Fun with numbers. Here are some hypotheses and testing with actual data. In fact the data that most sceptics prefer, good ol' University of Alabama in Huntsville.
Hypothesis (1) : Warming due to CO2 is approximated as 3 times the log of the ratio of carbon dioxide levels.
Hypothesis (2) : Temperatures in 2008 have returned to 1983 values. Problem: (a) 1983 has a nasty little peak in it thanks to an el nino and PDO positive; potential cherry picking accusations. (b) 2008 has an anomalous drop thanks to la nina, PDO cooling and a solar minimum; potential cherry picking accusations. (c) Even if true, has little/no meaning as these are global temperature instances and not trends.
Using carbon level data from Carbonify we have:
CO2 in 1983 = 341ppm
CO2 in 2008 = 384ppm
Increase = 3 x ln(384/341) = 0.37C
Using the data from UAH we get the graph below (note the 12 month mean smoothing). The simple regression line shows a 0.42C increase. Hypothesis (1) has done very well. Yay IPCC.
Hypothesis (2) somewhat true but technically inaccurate. The top of the peak in 1983 does seem to be at a level with the bottom of the drop at the end of 2008. However the average temperature increase in 2008 is 0.11 and in 1983 is -0.02. So using year is somewhat disingenuous and the hypothesis should be restated to the minimums of three months in 2008 were below the maximum month of 1983. Apart from a nice sounding factoid this actually demonstrates nothing about climate change. In fact this should be exceedingly worrying, 1983 with el nino and heating PDO can only get to the minimum of 2008 with a la nina, cooling PDO and solar minimum.
Hypothesis (3) : There has been cooling since 1998. Problem: (a) That's a very short time to find climate change effects. (b) 1998 was an exceedingly warm year thanks to el nino and a warming PDO; potential cherry picking accusations. (c) 2008 is affected by la nina, PDO cooling and solar minimum which should easily overshadow the minuscule rise in temperature attributed to carbon dioxide over this short time period.
Use the same data, fit a regression line. Oh dear, hypothesis (3) fails. There is actually a slight increase (obviously not statistically significant given the obvious climatic variation, you will want a longer time period to identify a trend). VERY worrying given the conditions of 2008, a cooling PDO and a low solar output - we should have cooling but do not!
All of these experiments are easily repeatable with the UAH data and a little spreadsheet skill. Usually simple linear regression lines are a click away. Alternatively you can use the SLOPE() function.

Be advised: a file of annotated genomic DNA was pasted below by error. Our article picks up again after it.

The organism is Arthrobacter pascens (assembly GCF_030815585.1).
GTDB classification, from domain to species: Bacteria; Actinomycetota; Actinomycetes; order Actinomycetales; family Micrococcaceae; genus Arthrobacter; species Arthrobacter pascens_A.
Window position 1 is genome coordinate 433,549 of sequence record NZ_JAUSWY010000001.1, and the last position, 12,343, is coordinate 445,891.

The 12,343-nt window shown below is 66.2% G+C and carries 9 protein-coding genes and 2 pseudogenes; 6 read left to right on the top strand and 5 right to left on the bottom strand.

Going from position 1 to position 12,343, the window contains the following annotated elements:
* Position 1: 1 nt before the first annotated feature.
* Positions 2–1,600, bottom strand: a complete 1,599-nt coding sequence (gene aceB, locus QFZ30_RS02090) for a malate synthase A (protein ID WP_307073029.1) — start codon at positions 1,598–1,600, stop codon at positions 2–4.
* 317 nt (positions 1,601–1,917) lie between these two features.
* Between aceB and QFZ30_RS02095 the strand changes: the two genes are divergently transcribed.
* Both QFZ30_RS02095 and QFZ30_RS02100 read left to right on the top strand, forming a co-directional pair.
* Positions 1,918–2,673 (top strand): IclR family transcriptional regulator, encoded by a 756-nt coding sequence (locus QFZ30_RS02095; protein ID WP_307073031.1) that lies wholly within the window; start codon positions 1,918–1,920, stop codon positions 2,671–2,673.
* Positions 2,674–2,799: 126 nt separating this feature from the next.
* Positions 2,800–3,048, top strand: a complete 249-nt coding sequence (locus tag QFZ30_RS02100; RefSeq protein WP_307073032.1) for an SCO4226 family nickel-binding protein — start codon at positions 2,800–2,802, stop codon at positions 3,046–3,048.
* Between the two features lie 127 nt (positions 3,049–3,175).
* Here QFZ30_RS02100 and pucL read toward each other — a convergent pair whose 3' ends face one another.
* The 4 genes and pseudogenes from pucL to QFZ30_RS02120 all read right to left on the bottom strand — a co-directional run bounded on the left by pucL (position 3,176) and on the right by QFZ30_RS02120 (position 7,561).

An even quicker way is to use WoodForTrees site to do it all for you. Check the 30 year trend from 1979 to 2009. On this site you can play with multiple temperature data sets as well as graph the total solar irradiance, the PDO, sunspots, CO2 levels and so on. Check out the lower PDO and TSI in the last decade of the 1979-2009 year trend: PDO down, TSI way down, however temperatures remain steady/increasing.
Pacific decadal oscillation PDO, PDO data
Southern Oscillation El nino / La nina
Solar cycle Solar minimum / maximum
For data on PDO, la nina, el nino and Solar cycle years.
These are very simple data to graph constructions. There are no other factors or alterations of that data over and above what UAH may have done. If anyone can see where I am going wrong please feel free to point it out with clear precise instructions on what algorithms will improve it or what I may be failing to take into account. Opinion and belief need not apply.
The following is a list of data of various types from various sources for anyone who fancies playing with the numbers themselves.
Temperature data UAH Here
Temperate data (etc) GISS Here
Temperature data RSS Here
Temperature data CRU Here
PDO data JISAO Here
TSI data NOAA Here
TSI data NASA Here
TSI data Max Planck Here
CO2 data Siple Station Ice Core Here
CO2 data Mauna Loa Here
GHCN raw data Here
USHCN raw data Here
UCAR raw data Here
Antarctic data: Here
European ECA raw (and gridded) data: Here
Italian Meterological Association's raw data Here
Satellite data (raw and otherwise, including solar irradiance) Here, Here, Here
The tide gauge raw data: Here
World glacier raw data: Here
ARGO (floats) data: Here
Aerosol information: Here
More paleoclimate raw data: Here, Here, Here, Here, Here
Mann's data (for his first reconstruction) is available both on his site and at Nature: Here, Here, Here
NOAA global temperatures Here
I just went back to the source data at UAH to see if the final month for 2008 had been added. The data has changed format, and the values have largely been changed from the original data set that I had downloaded. I am currently trying to find the source of the sudden vast changes to the UAH LT values but there is little information other than they are integrating in new satellite information with their current data. Frankly if their data is so unreliable that it changes by +/- 0.2C then I don't know how any credible research can be presented using these values.